The Algona Republican from Algona, Iowa on April 24, 1895 · Page 4
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The Algona Republican from Algona, Iowa · Page 4

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Algona, Iowa
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Wednesday, April 24, 1895
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Page 4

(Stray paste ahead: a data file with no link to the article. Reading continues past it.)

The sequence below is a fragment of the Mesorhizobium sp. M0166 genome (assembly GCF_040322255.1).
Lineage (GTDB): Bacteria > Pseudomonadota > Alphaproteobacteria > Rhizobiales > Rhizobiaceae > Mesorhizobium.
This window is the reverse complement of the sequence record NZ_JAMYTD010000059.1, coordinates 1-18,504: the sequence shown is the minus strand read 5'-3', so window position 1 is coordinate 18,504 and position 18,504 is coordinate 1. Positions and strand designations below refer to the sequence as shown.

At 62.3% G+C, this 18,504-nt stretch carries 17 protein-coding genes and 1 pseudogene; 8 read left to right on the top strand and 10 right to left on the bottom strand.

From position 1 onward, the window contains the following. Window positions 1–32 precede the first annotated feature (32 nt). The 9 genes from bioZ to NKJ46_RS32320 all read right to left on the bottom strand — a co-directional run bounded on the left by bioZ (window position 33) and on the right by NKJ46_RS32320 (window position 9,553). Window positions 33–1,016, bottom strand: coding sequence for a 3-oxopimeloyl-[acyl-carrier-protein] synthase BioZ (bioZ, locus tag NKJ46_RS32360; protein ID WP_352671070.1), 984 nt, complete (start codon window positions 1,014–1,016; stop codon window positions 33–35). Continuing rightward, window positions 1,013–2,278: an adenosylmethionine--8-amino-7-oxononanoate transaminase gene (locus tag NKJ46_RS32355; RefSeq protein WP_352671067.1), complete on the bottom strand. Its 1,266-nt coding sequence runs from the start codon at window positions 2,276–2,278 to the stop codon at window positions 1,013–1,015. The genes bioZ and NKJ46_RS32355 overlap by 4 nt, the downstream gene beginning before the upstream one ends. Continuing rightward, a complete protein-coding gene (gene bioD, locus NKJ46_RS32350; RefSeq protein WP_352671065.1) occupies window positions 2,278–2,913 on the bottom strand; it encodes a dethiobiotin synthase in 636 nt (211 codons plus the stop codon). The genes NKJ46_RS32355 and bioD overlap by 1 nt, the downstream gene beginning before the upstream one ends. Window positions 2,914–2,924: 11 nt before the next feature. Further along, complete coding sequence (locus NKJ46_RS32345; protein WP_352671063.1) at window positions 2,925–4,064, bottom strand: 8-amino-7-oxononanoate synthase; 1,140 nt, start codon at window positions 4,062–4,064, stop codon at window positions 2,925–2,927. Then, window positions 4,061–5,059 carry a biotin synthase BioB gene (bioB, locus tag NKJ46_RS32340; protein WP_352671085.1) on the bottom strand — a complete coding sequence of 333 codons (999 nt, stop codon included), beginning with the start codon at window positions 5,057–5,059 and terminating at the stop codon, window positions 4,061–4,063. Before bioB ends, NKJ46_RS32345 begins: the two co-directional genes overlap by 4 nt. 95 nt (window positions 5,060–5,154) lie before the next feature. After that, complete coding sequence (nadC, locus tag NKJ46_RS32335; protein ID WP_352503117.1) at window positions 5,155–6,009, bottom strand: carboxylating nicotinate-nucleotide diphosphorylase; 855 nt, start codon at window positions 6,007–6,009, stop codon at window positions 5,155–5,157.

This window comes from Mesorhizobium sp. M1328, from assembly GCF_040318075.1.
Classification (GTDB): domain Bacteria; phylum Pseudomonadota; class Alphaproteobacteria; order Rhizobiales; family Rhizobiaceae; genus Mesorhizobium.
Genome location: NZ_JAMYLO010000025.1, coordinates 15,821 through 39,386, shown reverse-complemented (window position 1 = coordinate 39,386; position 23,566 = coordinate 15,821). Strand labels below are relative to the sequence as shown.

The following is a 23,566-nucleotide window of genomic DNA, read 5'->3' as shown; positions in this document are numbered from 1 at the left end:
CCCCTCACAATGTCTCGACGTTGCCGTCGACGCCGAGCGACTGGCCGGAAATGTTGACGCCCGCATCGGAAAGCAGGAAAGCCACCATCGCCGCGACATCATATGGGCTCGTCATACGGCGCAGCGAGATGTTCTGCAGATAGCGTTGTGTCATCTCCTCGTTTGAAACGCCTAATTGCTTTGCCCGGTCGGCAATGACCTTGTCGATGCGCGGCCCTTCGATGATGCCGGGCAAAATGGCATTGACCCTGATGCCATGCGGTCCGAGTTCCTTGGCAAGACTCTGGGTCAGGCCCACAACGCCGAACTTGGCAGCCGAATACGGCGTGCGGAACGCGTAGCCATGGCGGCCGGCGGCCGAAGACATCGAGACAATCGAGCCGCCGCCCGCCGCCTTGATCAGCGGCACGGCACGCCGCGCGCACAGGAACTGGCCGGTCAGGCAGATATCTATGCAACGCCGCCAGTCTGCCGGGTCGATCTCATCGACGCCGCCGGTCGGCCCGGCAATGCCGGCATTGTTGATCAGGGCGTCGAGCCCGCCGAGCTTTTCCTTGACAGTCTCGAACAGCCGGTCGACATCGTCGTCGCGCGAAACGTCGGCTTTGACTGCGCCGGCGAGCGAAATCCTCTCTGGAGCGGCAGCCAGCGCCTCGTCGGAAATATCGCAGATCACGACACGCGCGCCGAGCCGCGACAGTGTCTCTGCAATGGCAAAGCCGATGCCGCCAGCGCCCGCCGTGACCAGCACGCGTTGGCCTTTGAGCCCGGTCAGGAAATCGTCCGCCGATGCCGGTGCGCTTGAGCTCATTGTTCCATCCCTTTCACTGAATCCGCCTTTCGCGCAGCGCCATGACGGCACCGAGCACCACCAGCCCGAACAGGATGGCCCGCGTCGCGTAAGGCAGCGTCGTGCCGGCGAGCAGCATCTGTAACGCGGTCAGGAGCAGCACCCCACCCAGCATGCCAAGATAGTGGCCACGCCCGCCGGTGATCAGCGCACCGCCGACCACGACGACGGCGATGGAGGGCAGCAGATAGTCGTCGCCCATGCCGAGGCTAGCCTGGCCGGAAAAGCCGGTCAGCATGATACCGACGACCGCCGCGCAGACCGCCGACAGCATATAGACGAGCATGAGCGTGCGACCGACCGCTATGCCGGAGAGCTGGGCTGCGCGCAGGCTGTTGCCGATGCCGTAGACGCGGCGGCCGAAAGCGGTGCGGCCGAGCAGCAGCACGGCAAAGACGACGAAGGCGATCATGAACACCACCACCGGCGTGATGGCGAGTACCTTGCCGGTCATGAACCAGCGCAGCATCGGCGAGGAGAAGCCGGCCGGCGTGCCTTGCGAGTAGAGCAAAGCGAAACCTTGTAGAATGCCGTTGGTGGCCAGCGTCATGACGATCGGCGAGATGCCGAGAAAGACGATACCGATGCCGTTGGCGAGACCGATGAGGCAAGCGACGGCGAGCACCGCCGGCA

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BY MILT ON Sf ARft. SUBSCRIPTION RATES; One Year, in Advance $i;5° Si* Months 75 •Three Months 4° SILVER SENTIMENT. There is, it would seem, a considerable strengthening of free silver sentiment at this time with many who have given no attention to financial questions heretofore, because of a lack of interest in a subject generally considered very dry. These have experienced an awakening of interest due to the very bright and attractive presentation of the free silver side of the case. The result emphasizes the tremendous advantage to be secured to any cause by its popularization. But when we come to look about and inquire for a revolution of sentiment among those who had previously given any considerable attention to questions of finance we do not find it. We find our public men identified now just about as they have been identified in previous discussions, and we find those who have in the past opposed free sivcr coinage at a ratio established fifty-eight years age opposing it now, with equal firmness, in the face of what at first seemed to be a popular movement that would sweep into power whoever and whatever it pleased. The meaning of this fact, which possibly lias been a surprise to many, is that recent works of fiction have added nothing whatever to the store of knowledge on the silver question. oSTo new element, like the argon in our atmosphere, has yielded the secret of its presence to the sharp test of the investigator.. That being true our clearheaded public men, who have faith in the intelligence or the voters of the land, do not anticipate any change of public sentiment as a result of the new agitation. Mr. Allison, Iowa's accepted candidate for the presidency, stands right where he has stood for many years on the silver question. Mr. Allison has been steadily and consistently in favor of a larger use of silver for many years, and declared himself plainly in favor of such larger use in his speech at Marshalltown Friday night, but he is as strongly opposed to free coinage at the old ratio without international agreement as he ever was. Republican leaders without any notable exception now declare their position in terms not to be misunderstood, and to the same effect. The free silver disease isnbt^atcjhimg iit excep't among tlipge. ."wlTd* .have never before been exposed to it, DEMOCRATIC CHEONOLOGY. ' ' • Fort Dodge Messenger. 1 892—Country very prosperous; business expanding; resources developing; labor employed; wages advancing. Democratic politicians say too many people are poor; everybody ought to bo rich; the robber tariff ought to be wiped out so everybody could buy goods where they are cheapest. They carry the country. 1 893—Enterprise dead; country waiting to see what the democratic politicians will do. Merchants buy light, factories run light, labor hunts for employment, wages are slashed, credit gets a shock, money-lenders draw in their funds, failures become frequent, values shrink, everybody wants cash and nothing else, runs on banks, business paralyzed. 1894—Democratic politicians keep on monkeying with the tariff; country still waiting; business poor; capital idle; labor idle; business unre- munerative and uninviting; foreign capital, discouraged by conditions here, goes home by the millions. Country gets a whack at the democratic party at the polls and knocks out its majority in congress, and sends every democratic leader in the house to private life. 1 895—Democratic party after backing down from its free trade program, shuts up shop March 4th and gpes borne, turning congress over to tihe republicans. Tariff not materially different from what it was before all this hubbub began, but country millions of dollars poorer, $160,000,000 deeper in debt, and thousands of men ruined by the unsettling of values. Country begins to revive as soon as that democratic majority retires, Factories begin to start up, values to improve and wages to advance; enterprise crawls out of its hiding places; capital pokes its head cau tiously up from its cyclone cellar, and the work of rebuilding in the path of destruction is begun, | P9^—Country continues to gain in prosperity, elects a republican president and congress, and starts out with confidence on the grandest era of national development ever known. OPINION. Times-$ep, ' Since saloons are near' Jy all democratic recruiting posts, " „„,„.„ naturally w&ot them put on a gaU4, substantial basis, For the correlative reaaon republican policy 8ttOJil4 be just, the opposite. Where """~ fauiQfc be syppregae4 keep the > banging over Miem. i : he more clubs the better. That is the way to keep them out of polities and reduce their work against the republican party to a minimum. Licenses are a great mistake from a republican standpoint and there ought to be as few bars as possible. Republican security is in keeping lots of clubs hair hung and breeze shaken over them. That is what holds saloons in order and stops them from working against the republican party. Freeman: The chances are 35 to i in favor of the next republican nominee for president, and 16 to 1 that he will Come from the west, and 2 to 1. that his name is Allison. Spirit Lake Beacon: As the clans gather in Des Moihes it will be discovered that Senator Matt. Parrott has a line gubernatorial following. The republican braves of the fighting Third are decorating with warpaint,, and in fact all northeast Iowa seems to be taking a good deal of interest in the Blackhawk chief, Matt. Parrott is one of the solid men of Iowa in character and ability. Pochahontas Record: They say Nebraska is picturesque now \vitli costumes sent by charity to the destitute. Men plow in plug hats and spike-tail coats, Which have heretofore done service in swell society circles of the eastern cities while their wives attend to their household duties in gowns ot striking patterns, which a score of years ago would have been li passe" among the upper four hundred. This is because the clothing was sent by parties in the cast to the destitute in Nebraska. Minneapolis Journal: John J. Ingalls intimates with a droop of the eye thai McKiuley could be bought witli the presidential nomination to change his position on the money question. That's a mistake, Mclvinley isn't a bit like Ingalls. Cedar Rapids Republican: A valued friend of the Republican writes to ask us by what right we dub "Coin" dishonest. We answer that Coin is dishonest because he tells half truths, which are the worst kinds of lies. He tries to make people believe that there has been a great fall in the prices of agricultural products since 1873, and quotes wheat to prove it when the facts are that wheat is an exception to the rule. Wheat aside, the prices of all agricultural products are 'higher now than before the law of 1873. We can not believe Coin is ignorant; there is nothing to do but to conclude that he is guilty of a deliberate intent to deceive and to seek to deceive with malice aforethought is dishonest. It would scorn that the debating contest JoUvocn Livermore and LuVerne was really a war of the sexes. LuVerne was epresented b/Attorney Chas. W. Goodwin, School Principal E. W. Righards and Station Agent Scott, while Jjivermoro depended on Mrs. Dr. Malin, Mrs. H. S. Bnell and Miss Flora McCanley. It will be time to challenge Algona when the Lu Verne women out-talk the Livermore men. It is estimated that the treasury deficit will reach §40,000,000 for.the present fiscal iytsui, ^&^,iy$^A^ l^toa of the income tax law Is, nci.fr 1 wholly responsible for the situation, though partly so, of course. Thc'wliole financial situation is due to democratic incompetency. The Spirit Lake Beacon figures out by a process which it does not describe that the REPUBLICAN is inconsistent. We regard inconsistency as a minor ofTense, and as compared with cold-blooded misrepresentation of a contemporary such as the Beacon indulges in, a positive virtue. The Beacon a week or so ago said: "The ALGONA REPUBLICAN is quite oat of patience with the Beacon becanse we do not subscribe to the sentiment that 'if the women of Iowa had the ballot they would soon do away with the whisky and beer business entirely." This is the most .outrageous libel that has come under our observation in a gopd while, The REPUBLICAN repudiates all such folly as the Beacon's quo: tation embodies and classes it-with the extreme utterances of the Beacon on the other side. The Beacon should either get a new pair of specs or employ a boy who can read. The republicon sentiment in Minnesota In regard to 10 to 1 free coinage of silver is apparently .much the same that it is in Iowa, The Minneapolis Journal interviewed all the republican members of the legislature, 77;in number, and found 53 opposed to fre'o coinage at the ratio proposed, seven in favor of it, and.18 who refused to express an opinion. The resourceful author of "Coin's Financial School has just been delivering a course of lectures in Minneapolis. The Sioux City Journal on Sunday celebrated its quarter century anniversary. There is no daily in the west which better illustrates the success that aito.nds the putting of brains and push into'aii enterprise that does the career of the Sioux City Journal. The invention of the yarn that J. Wilko Boothia alive and running, a farm in South America moves the Sioux City Journal to say; If J, Wilkes Booth thinks the people of the United; States have forgotten him or regretted that they shot him one day in the OO's he is badly mistaken, For the present he had best keep still. Everything is going republican. Even the Chicago Times-Herald has become a republican paper.. It has been purchased by H. II. Kohlsaat, formerly proprietor of the Inter-Ocean. This, of course will lead to the establishment of a new democratic daily, A company for that purpose has, in fact, been incorporated already, and the name of the paper will be the "Enquirer." since the days of old Elijah, of blessed, memory, can compare with tho rainfall brought down by prayer at Fort Worth, Texas, a few days ago. About 10.000 people assembled in the tabernacle and prayed lor refreshing showers, and before they got through the flood gates of heaven wore opette<J and the rajw came down, but while they sang a hymn of triumph the rooffellin and many worshippers were seriously hurt. It looks like gross carelessness, of course. Mr. Moody should have examined the roof before opening the exercises. 1 lion. Jas. F. Wilson, whose term in the United States Senate expired last month, died at his home in Fail-field, Monday. The strong sentiment in favor of the establishment of anew normal school is constantly cropping out. It makes itself heard every time there is a gathering of teachers in convention. It will bo seen that the sentiment is not the manufacture of ambitious towns, but the nttef anco of educational leaders, who regard normal instruction as an essential part of onr school system. The people of this town and county should make timely note of the situation. The grcatoil excitement has served its purpose and is at an end. Prices went tip rapidly to a high altitude, and then as rapidly returned to the old level, and in the meantime millions of dollars were transferred from the pockets of people who were excited to those of the people who worked the boom. People are very frequently impressed with the danger of setting lires. The Swea City Herald says that Nels Swanson, who lives about 4J<f miles north of town, started a (ire yesterday morning to burn out a slough and had his hay and barn burned up. John C. Nichols was in town in the afternoon to raise money, and farmers are contributing grain to aid him. Gen. O. O. Howard delivered a lecture Wednesday night at Webster City on "Grant at Chattanooga." Webster City will soon have direct telephone connection with DesMoines. A line already runs from DesMoines to Uoone, and an extension is to be made to Webster City from the latter point. The long-distance telephone is more than practicable. It is actual. The Pingree system will be tried at Des Moincs. A late special says: The poor of the city are to have a chance to raise potatoes on land rent free, as recommended by the notorious Pingreo, of Detroit, and President Stickncy, of the Chicago Great Western railway. There are a great many vacant lots in this city, and other cities, that might well be put to this use and help poor people greatly and lose the owners nothing. Many have been offered and now persons desiring to vise ground for that purpose are invited to make application so that the men having the enterprise in charge may know how much ground can be used. Then they will make an effort to secure a patch for each person who wants to till it." THE AGRICULTURAL DEPRESSION ; James Wilson: Somebody up north offers a premium for the best ess^y ., on he^rese^ajtJiSJ'i 011 ^ 1 : 1 ^ 1 ! .depress, jp^ijand limits The field to-the"'sfudents ^••Minnesota, Wisconsin and Michigan. .Were we a student in one of these institutions we would say our piece as follows: "Farm things sell low because people are out of jobs and have little to buy with; people are out of jobs because factories and shops are shut up; factories and shops are shut up because things they would make are coming from foreign countries; things come from foreign countries, we are told, that farmers may buy cheap. The farmer must sell to buy; to sell, labor must be well employed, to employ .labor at good wages the home employer must have the home market. An American policy will lift the depression. SPIRIT LAKE CHAUTAUQUA, The Third Annual Spirit Lake Chautauqua Assembly, to be held July 10 to 25, promises to eclipse in Interest and character the very successful assembly of last year. The preliminary circular just issued, announces that this year's program will be the strongest yet presented, Rev. Sam, Jones, Rev. T. DeWitt Talmage, Gen. J. B. Gordon, Bishop, Prof. R. L. Cumnock, Fred. Emerson Brooks, Jas. S. Burdette, the Harvard Male Quartette, of Boston, Ed ward Remenyi, the greatest of living violinists, are some of the attractions already secured, and negotiations with njany others are pending. A fine Summer School will be added to the list of educational departments, all of which will be in the hands of well" known- specialists. Improved facilities for camping will be provided. Tents will be rented or sold on the grounds, and a supply store will be maintained, The dining hall will be run by the Chautauqua Association itself this year, The railroads will sell excursion tickets and run special Uwus, A week or two spent *jt L tlie ; Spirit 'Lake Cba tauquais a delightful .experience -that can never be forgotten,, Write for cir culars to the secretary and superjnteo dent, E. 0. Whalen, Spirit Lake, la. ATTENTION Have you Jive or pjore cows? What is your purpose in keeping them i* Whal is their product, Do they pay you. and howmuchV- Are you dairying for pro* fit and 4o, you. wish to increase this profit? J| you dooiUJ on or write Spurbecfc & Libert of AiKona, Ja,, for circulars and information in regard to Pe baby separatPr 8 ' & will pay you woJiBiit«d money to Joan pn Jong or short timt. _ •_ J, W, JOo table of canned goods is the attraction at Walker A TOWN IN MOURNING. the Puheral of Miss Anna G. Ihghsfn is Meld frofn the Residence of tier Parents Friday Morning. It is Largely Attended and All are Mour- ners—JFurther Particulars of the Tragic Death—The Motive Freed From Mystery. The remains of Miss Anna 0. Ing- the first report of whose tragic death in Chicago was given in last Wednesday's REPUBLICAN, reached liere on Thursday morning's Milwaukee train. Capt. and Mrs. tugham, parents of the deceased, and Harvey and Cor* nie, her brother and sister, accompanied the remains. The party were inet at the station by a large number of their old neighbors* whose presence was expressive of the deep sympathy ihey felt for the stricken household in their overwhelming sorrow. The f un- ral was from the residence on Friday at 10 o'clock, Eev. W. E. Davidson, of the Congregational church, and Rev. O. A. Stevens, of the Baptist church, conducting the services, and the music being rendered by the Congregational hoir. Tils casket was almost con- ealed from view by the profusion of flowers sent by Chicago and other friends. There were numerous friends from a distance, including Supt. Hughes, of'the C. & N. W M who with friends came up from Eagle Grove on a private car. Miss Vaupel, of Ashland, Oregon,an old friend of Misslngham, who arrived in the city from her western home on that fateful Easter morning, and who reached her rooms only five minutes after her departure for Highland Park, came to Algona with the funeral party and was present at the burial. Mr. and Mrs. Russell and Fred Ingham, of Omaha, were also of the mourning company. The deep sympathy of the community with the desolated family has been testified unmistakably. No young lady has ever stood higher in the estimation of this community than did the deceased. Her rash deed will not cease to be regretted. This sad ending of a noble life was due to ill health, extending over along period, beginning as early as 1882, when she was a teacher in the .Algona public schools, Gardner Cowles being the principal at that time. It was ill health, with indigestion as its first symptom, which foiled all her subse : quent attempts at self culture, and. active usefulness. Her student,: life - at Cornell University was, besides," clouded by the death of a school' frieM,, to whom she Avas devotedly attached, and it is possibly more than a coincidence that this bereavement took place' on Easter Sunday, the day which she selected as the one which should .end her own earthly life. Her experience in Honore hospital, in Chicago,: was that of a wholly baffled seeker for a' field of usefulness. Her sensitive nature arid bodily weakness combined to render her unfit to bear the strain of hospital work, in her position in Miss Rice's school she was very successful, but she literally put her life into her duties, and several months ago her strength broke down completely. She was informed by her physicians that it would be impossible for her to continue her work there, and the thought of enforced idleness and the life of an invalid she could not reconcile hersejf to. It was when she knew her usefulness was at an end, and when the feeling that she could only live to be a burden took possession of her mind, that she deliberately chose to end her life. There is every reason for believing that she decided upon that course some time ago. She made every preparation for the event, attending to Ut.tl,e details of business, and writing letters to her -friends, The latter did not show any morbid condition of mind, and it is not to'be doubted that, once her way out of an unbearable life was .settled upon, the light shone in upon her troubled mind and she was calm and cheerful at the last. .••.,. , It is supposed, that the arrival of her parents and sister in the city Saturday night was a surprise, and that she first intended to go to them, but later reflection decided her to carry out* her plans, rather thaa risk-being, foiled in them. She in all probability wept direct' ly to the lafce from the Highland Pa station, and aU was soon over. Her hat and gloves were found pinned to her cloak, and every sign of calm premeditation was present, Capt. Ing- haw received every assistance possible to afford in his long H»d sorrowfu quest, not .only from Ml'* Pierce; .the proprietor of the Sherman house, friend of many yearjs, but from, the police and detective force of the city und the people of Highland Park., wh turned out in force and joined in the search. The finding was at 3 o'clocl on Tuesday afternoon. The body HU , been in the water upwards of forty hours. ' •> Qjr T 11 contained. the following ifl's collegiate school at" 48t find 481 ienrborn avenue. Last Saturday eve&i, ng it messenger presented her a ; hole asking that she 'go to the Sherman musei Sunday morning, It was sent by her father, who, with her mother and sister Cornelia, were returning 'rom a trip to Florida, and who desired ler to accompany them to Easter services at Central Music hall. The messenger Returned to the hotel with a note of cheerful greeting and a pron> se to comply with the request eai ly. Sunday morning the family party awaited the arrival until the time for ,he services to begin* Mies Ingham 'ailed to reach the hotel. Her parents and sister went to church without her. When they returned to the hotel no nessage had been received. Mr. Ing"lam visited the school. He learned ihat his daughter had left the place about 9:30 o'clock, supposedly to fill an engagement. It was noticed, however, when she left she turned and walked north. Fears of a mysterious disappearance were aroused and the police >vere asked to make a search. Ho trace 3ould be discovered. The 11 o'clock mail Monday brought i letter to Mr; Ingham at the Sherman louse. It was postmarked Highland Park. The contents were of such a lature that the parents were led to be- ieve that Miss Ingham had committed suicide. "I have been sick," she ivrqte, "and feel that I am to be an invalid for life. My sickness is driving neto insanity. Death is preferable. I am going away." She added expressions of love for her relatives, and told of the sadness she experienced in anticipation of the sorrow her disappearance would bring upon them. When the note was read the conclusion was reached that Miss Ingham had taken her life. Detective Alexander and Mr. Ing- uim went to Highland Park at once. They learned that she had been seen ;here Sunday afternoon. Marshal W. LI. Edwards was sought and searching parties were organized. At 10:30 o'clock Monday night Alexander discovered that the missing woman had taken the 10:30 Chicago & Northwestern funeral train from the city to Highland Park. Yesterday morning .t was decided to search in every direction and along the lake shore. High- and Park citizens grew feverish and urned out in great numbers. At 3 o'clock yesterday afternoon a young man who was patroling the shore south of the park saw a dark ob- iect tossing on the waves. It was a mile from the village and behind dense woods whose undergrowth reached to the water's edge. Going nearer the young man saw that the object was the body of a woman. .He hastened to ;he village and notified the officers that. Miss.Ingham. was found. The body was taken from the lake and identified. Coroner Knight of Waukegan held an inquest .and a verdict was returned, "drowned while temporarily insane." Miss Ingham was-35 years .old.- She was accomplished'in musi'c and literature and a regular attendant at 'Dr. Thomas' church. Her connection with the school in which she was a teacher began .ten years ago when she entered as;a .stpdent. -..'She : Was'\ graduated after three years, and then began a course in the Honore Training School for Nurses. At the end of two years she decided.that her constitution was not strong enough for a nurse's work and. she went, to Cornell university,'at Ithaca, N. Y. The course was completed, in one year. Then she was induced to encer the north side institution as a teacher. She had been there smce. . Christmas she made'a visit to her home in Algona, [a., where her father,' W. H. Ingham, is president of theKos- suth County State bank, and her brother 1-Ia.rvey is editor of the Algona Upper DesMoines., Upon her return to the school she complained of ill-health. She wasted away. Despondency^ succeeded; her appetite' failed. Fearful to present her changed appearance to her parents whom she had not seen since the holiday visit, and the thought that she would remain an invalid induced her, it is thought, to deliberately commit suicide. It is supposed she sought Highland Park because she knew the neighborhood well, having once boarded with a Miss Cunningham there. Near where the body was found is a little pier from which it is supposed she jumped. W. H, Ingham was one of the pioneers of the county in which he lives, and wrote the first draft ever made out in Algona. He reached Chicago on his way west in 1854 with a small party from New York. Hotel aocommwa- tions were few at that time, and J, Irving Pierce set up tents for the party, Since then there-has been a warm attraction between host and guest. MRS, RYTHER'S DEATH, e Which dccufs Bay at the fcatholic etiurch. This morning at ten o'clock, at the Catholic church will be joined in the' bonds of matrimony* by Rev. father Nichols, John W. SulliVati and Essie Cordingiey. The gitiom will be attended by his brother ffom :owa City, and the bride by Miss Kali* nie Fraser, of this city t The ceremony s a public one and will be largely at;ended. immediately after the ceremony a reception Will be tendered members of the Matrimonial Association and intimate friends at the resi- lence of Mr. Cordingiey, This is a union of young lives that is particularly pleasing to all who know hem. Mr, Sullivan came to Algona five years ago, a young lawyer recently graduated from the Iowa State University, and during that time has established a very lucrative business, and acquired a reputation as a thorough and conscientious student of the law and one whose opinions ranks with the jest legal minds of the state. His friends are numbered by his acquain^ ance. Miss Cordingiey has resided in Algona since early childhood, and is he daughter of Mr. and Mrs. Wm. Cordingiey, old and highly respected residents of Algona. She is highly ac* omplished and is known as one of the pleasantest and handsomest of Algona's young society ladies. No Algona souple have been started out on the sea of matrimony with more well ivishers or with brighter prospects for a happy future than Mr. and Mrs. Sullivan. They will reside with Mr. and Mrs. Wm. Cordingiey, who feel that ihey cannot spare their daughter. The congratulations and well wishes of the REPUBLICAN are joined with their numerous other friends. OUR- Ice Every §ao fc of Dfyess to give gatisf&ctiQp, Occurs Saturday Morning—Rest at the End of a Painful Sickness, Mrs. Fred Ryther, better known in the county as Miss Ella Wolfe, died in this place Saturday morning about o'clock, There were. present, besides the faithful friends who watched with them, her husband and her mother, Mrs. J, T, BUporj of B^rt The deceased was .broMgUt; tci; for treatment; last :falira»,(i: she was temporarily belpedvbut? m] arily, When she seemed^Q be recover' ing she was married tP Mr, R,ytber, to whom ghe was previously engaged, and who had been an unwearied attendant at her bedside, 4 few weeks ago her case became so serious that it was thought best to take hey to Chicago, but the physicians there declared thai no help was to. be had, 'and she was brought home to 4ie, TUe funeral atended on Monday afternoon, the Baptist church, tl*e pastor, ley* Q A, sevens, conducing -the. Many ©14 neighbors from ^urt were in Mrs, Syther '.was twen.ty*fouj y ears oj jyje. To- ACCIDENT AT BURT. The Bursting of an Emery Wheel Causes Serious Injury—Narrow Escape from Death. Last Wednesday afternoon as E. K. Starr was polishing a plo .v lay. in his shop at Burt the wheel burst into three pieces .which shot with lightning velocity through the air. Fortunately neither of the pieces hit the workman, but lie plow lay was thrown upon him and he was knocked down, lying for a moment insensible. He was picked up by men who hurraed in and assisted him to his house, where Dr. Peters examined his,in juries. The two middle fingers of: his' right hand- were badly cut, banging.' ; Tiie latter 'was. taken off , tut Dr.. Peters wilt try to save -the fingers of the.right hand; One of his. legs was badly, bruised., The shop had recently been moved back, and a new front part, two stories, had been built. The accident was in the back shop, and when the wheel burst, one section of it went diagonally up through the roof of the old part, through the wall of the second story of the new, and bedded itself in same studding. The wheel lids usually been run by steam ' power, but temporarily horse po\yer was employed, and a new team was on, and the explosion was doubtless due to their rapid .gait. Had one of the piec : es, in place of the plow lay, struck him he must have been killed. Will McDonald was -standing in the doorway between the; new and old .shops when the accident occurred, and only the two werein thejshop. The friends of the injured man have done everything possible in caring , for him, and Dr, Peters' skill in dressing and caring for the wounds is •highly praised, Hopes are-entertained that the patient will be able'to return to his work at a not very distant day, , Best Steel frame Corn Planters at The A i . u ' '*•-'- ••'.•'/"• .'• 7'-''/"".''"^!=ji